The chains of freedom

We speak glibly about free will, about the four human freedoms of speech, of religion, from want and from fear. For any entity, living or otherwise, we can define “freedom” as being the “unconstrained power to do”. With that definition, there are no freedoms anywhere because nothing is unconstrained. Nothing, in this universe, has freedom. An electron is not free to be wherever it wishes to be. Even a “free” electron,  untethered to any atom, can only move in compliance with the gravitational and magnetic fields it is subject to, and never faster than the speed of light. The universe itself is inextricably chained to the arrow of time.

At the most fundamental level, the chains of the “natural laws” thus imprison all matter and energy. All living things are then held by the further chains of their genes. Their physical form and attributes and behaviour must lie within the envelopes of possibility fixed by their genes. These chains ensure that a birch tree can never be an oak or a zebra a lion. From the time a seed is planted, it merely reacts to its environment and the changes to that environment. It chooses nothing. In fact, there are no choices to be made.

But humans have free will, it is said. Humans have choices available, it is said. They can choose how they will behave. But I am no longer sure if this is true. Certainly each one of the seven+ billion humans can imagine violating what we understand to be the “natural laws” but not a single one can actually do so. I can imagine myself running faster than Usain Bolt, but it never does, and never will, come to pass. All the chains connecting me to my past are unbreakable. All my possible future states of being are anchored to my current state by another unbreakable chain. All human actions are constrained by

  1. the starting conditions,
  2. what a mind can envisage,
  3. what is physically possible, and
  4. the forces driving the action

Free will, if it exists, is involved in imagining the action and in providing the driving forces for action. Causal Determinism of course allows of no free will. All future events are determined by past events and so on ad infinitum. Some forms of philosophical determinism allow some freedom of choice within a narrow envelope of possible behaviours, though others suggest that the choice of actual behaviour made is, in fact, also predetermined.

I think we need to distinguish between thought and action even if thinking itself is an action. The exercise of free will requires an action. But thinking itself is constrained. Thinking about violating the laws of nature is clearly an act which does not, itself, violate the laws of nature. Thinking about travelling backwards in time itself moves forward in time. Moreover, thinking has its own unbreakable chains. I cannot think, for example, in a language I do not know. What I cannot imagine I cannot even think about. What I cannot imagine is what, to my mind, is unknowable. What is knowable for any mind is a consequence of its capacity, its speed of learning and its knowledge base (experience). Even our possible thoughts then are limited and thus a constraint on our subsequent actions (if any).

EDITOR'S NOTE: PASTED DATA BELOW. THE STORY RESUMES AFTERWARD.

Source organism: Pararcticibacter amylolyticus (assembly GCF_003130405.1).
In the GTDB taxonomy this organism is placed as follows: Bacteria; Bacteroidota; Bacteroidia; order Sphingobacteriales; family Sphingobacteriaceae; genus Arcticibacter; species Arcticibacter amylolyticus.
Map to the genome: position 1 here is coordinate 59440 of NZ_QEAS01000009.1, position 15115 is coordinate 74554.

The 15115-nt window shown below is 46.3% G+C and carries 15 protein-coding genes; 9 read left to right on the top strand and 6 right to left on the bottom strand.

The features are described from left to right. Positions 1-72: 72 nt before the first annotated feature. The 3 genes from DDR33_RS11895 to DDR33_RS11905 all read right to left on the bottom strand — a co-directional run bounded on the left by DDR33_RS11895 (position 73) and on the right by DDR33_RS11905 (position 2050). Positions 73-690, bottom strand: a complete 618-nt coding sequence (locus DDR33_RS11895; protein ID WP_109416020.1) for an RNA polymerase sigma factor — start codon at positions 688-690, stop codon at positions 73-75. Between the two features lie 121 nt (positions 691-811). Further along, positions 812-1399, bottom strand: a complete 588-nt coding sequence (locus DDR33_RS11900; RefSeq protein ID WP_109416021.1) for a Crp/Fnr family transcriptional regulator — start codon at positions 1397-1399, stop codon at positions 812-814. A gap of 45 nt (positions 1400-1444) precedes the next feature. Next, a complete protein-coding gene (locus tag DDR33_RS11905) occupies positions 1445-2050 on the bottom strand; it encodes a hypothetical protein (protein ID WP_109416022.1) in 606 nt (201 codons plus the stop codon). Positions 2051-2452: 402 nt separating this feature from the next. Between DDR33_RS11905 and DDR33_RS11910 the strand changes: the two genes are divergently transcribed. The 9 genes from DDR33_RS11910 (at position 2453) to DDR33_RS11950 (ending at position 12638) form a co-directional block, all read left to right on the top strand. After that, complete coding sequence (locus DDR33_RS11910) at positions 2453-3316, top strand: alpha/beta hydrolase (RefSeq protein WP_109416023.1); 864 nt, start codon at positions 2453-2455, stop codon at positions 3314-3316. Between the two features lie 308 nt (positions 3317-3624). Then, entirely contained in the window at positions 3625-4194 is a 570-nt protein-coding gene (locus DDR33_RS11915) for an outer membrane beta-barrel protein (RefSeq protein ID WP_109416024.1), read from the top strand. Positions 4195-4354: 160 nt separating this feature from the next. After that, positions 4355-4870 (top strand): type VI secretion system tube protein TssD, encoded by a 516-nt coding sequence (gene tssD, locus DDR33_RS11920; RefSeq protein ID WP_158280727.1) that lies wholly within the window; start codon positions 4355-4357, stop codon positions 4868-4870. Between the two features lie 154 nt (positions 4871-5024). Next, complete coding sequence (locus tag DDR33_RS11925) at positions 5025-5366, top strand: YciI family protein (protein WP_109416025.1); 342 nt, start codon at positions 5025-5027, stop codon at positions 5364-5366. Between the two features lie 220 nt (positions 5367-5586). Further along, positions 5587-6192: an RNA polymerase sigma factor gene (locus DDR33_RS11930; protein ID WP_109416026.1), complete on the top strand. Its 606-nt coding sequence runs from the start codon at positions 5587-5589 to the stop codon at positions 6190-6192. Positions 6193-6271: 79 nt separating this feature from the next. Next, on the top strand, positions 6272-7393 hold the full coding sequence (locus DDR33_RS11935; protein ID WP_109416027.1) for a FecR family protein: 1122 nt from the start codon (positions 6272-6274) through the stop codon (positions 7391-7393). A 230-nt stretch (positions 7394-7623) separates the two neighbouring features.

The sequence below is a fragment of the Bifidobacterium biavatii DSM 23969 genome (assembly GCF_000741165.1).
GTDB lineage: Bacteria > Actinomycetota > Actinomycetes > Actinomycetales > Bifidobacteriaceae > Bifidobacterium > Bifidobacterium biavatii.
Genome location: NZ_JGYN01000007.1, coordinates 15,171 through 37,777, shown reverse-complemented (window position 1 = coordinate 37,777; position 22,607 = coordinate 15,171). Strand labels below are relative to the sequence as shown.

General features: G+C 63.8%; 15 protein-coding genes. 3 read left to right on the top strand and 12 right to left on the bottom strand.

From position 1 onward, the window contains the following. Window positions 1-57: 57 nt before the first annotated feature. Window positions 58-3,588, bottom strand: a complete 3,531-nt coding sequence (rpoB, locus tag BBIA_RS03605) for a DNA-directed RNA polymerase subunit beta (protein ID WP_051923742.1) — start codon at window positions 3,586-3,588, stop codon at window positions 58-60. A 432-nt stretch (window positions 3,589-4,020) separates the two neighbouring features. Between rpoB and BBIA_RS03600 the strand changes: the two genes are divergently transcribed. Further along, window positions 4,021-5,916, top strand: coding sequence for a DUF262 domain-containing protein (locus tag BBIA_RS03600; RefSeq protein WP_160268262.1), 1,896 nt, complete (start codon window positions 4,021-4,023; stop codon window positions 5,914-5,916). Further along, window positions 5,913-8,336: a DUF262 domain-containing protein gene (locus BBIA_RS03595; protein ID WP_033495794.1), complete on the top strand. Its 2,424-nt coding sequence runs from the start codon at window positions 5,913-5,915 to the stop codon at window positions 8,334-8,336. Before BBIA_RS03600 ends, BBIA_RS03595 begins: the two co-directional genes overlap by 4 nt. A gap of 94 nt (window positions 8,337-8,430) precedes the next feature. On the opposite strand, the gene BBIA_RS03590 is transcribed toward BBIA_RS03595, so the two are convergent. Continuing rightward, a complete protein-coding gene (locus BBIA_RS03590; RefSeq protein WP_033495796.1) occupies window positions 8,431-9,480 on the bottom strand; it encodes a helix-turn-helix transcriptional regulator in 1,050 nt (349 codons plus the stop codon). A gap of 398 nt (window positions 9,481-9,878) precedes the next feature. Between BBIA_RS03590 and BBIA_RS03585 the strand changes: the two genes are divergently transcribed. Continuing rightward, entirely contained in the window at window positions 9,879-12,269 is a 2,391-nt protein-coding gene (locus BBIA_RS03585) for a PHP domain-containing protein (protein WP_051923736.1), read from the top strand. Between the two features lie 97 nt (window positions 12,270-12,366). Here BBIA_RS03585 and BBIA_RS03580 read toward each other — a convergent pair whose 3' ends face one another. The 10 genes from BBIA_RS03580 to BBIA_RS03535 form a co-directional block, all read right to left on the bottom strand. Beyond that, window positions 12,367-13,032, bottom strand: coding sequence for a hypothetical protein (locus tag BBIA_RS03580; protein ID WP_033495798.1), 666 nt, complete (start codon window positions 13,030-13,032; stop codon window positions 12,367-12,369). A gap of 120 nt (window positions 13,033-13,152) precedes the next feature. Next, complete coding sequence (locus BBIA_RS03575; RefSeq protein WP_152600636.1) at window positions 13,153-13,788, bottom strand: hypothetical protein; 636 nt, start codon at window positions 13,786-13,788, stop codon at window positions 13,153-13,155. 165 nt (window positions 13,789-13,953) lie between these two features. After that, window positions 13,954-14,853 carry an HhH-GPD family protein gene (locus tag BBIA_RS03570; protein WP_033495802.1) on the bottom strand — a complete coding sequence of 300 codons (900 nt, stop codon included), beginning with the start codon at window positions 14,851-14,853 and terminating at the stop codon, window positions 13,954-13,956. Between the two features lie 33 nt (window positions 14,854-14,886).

image STAR

Every single human is in fact condemned to a life sentence on a prison planet called Earth from which there is no escape. We are in fact prisoners of

  1. what we understand to be the natural laws,
  2. our genes,
  3. the surrounding environment,
  4. our experience, and
  5. our current state

These chains are not susceptible to being broken. Each one of us is so enmeshed in constraining chains that we have few, if any, real freedoms of action.

I am about to make myself a cup of coffee. That was probably determined long before I was born. But I have the illusion that it is a choice I am making freely.


 

 

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2 Responses to “The chains of freedom”

  1. vikrant singh Says:

    interesting thoughts here, i have had similar thoughts in the past, what we assume as freedom isn’t really freedom, it is just more free relative to being in prison, for eg. relativity comes into picture everywhere. I think we can define freedom as the amount of choices one can make , from the total available choices. so i have option to walk and run, but not to fly. if i am not handicapped i can walk and run, so i have complete freedom to do anything “that is possible”. but you can argue that even the decision i will take weather to walk or run is already decided, because neurons in the brain follow laws of nature, and that is where the “magic” happens. the real question is , can neurons disobey the laws of nature?

  2. excarcerated Says:

    interesting thoughts here, i have had similar thoughts in the past, what we assume as freedom isn’t really freedom, it is just more free relative to being in prison, for eg. relativity comes into picture everywhere. I think we can define freedom as the amount of choices one can make , from the total available choices. so i have option to walk and run, but not to fly. if i am not handicapped i can walk and run, so i have complete freedom to do anything “that is possible”. but you can argue that even the decision i will take weather to walk or run is already decided, because neurons in the brain follow laws of nature, and that is where the “magic” happens. the real question is , can neurons disobey the laws of nature?

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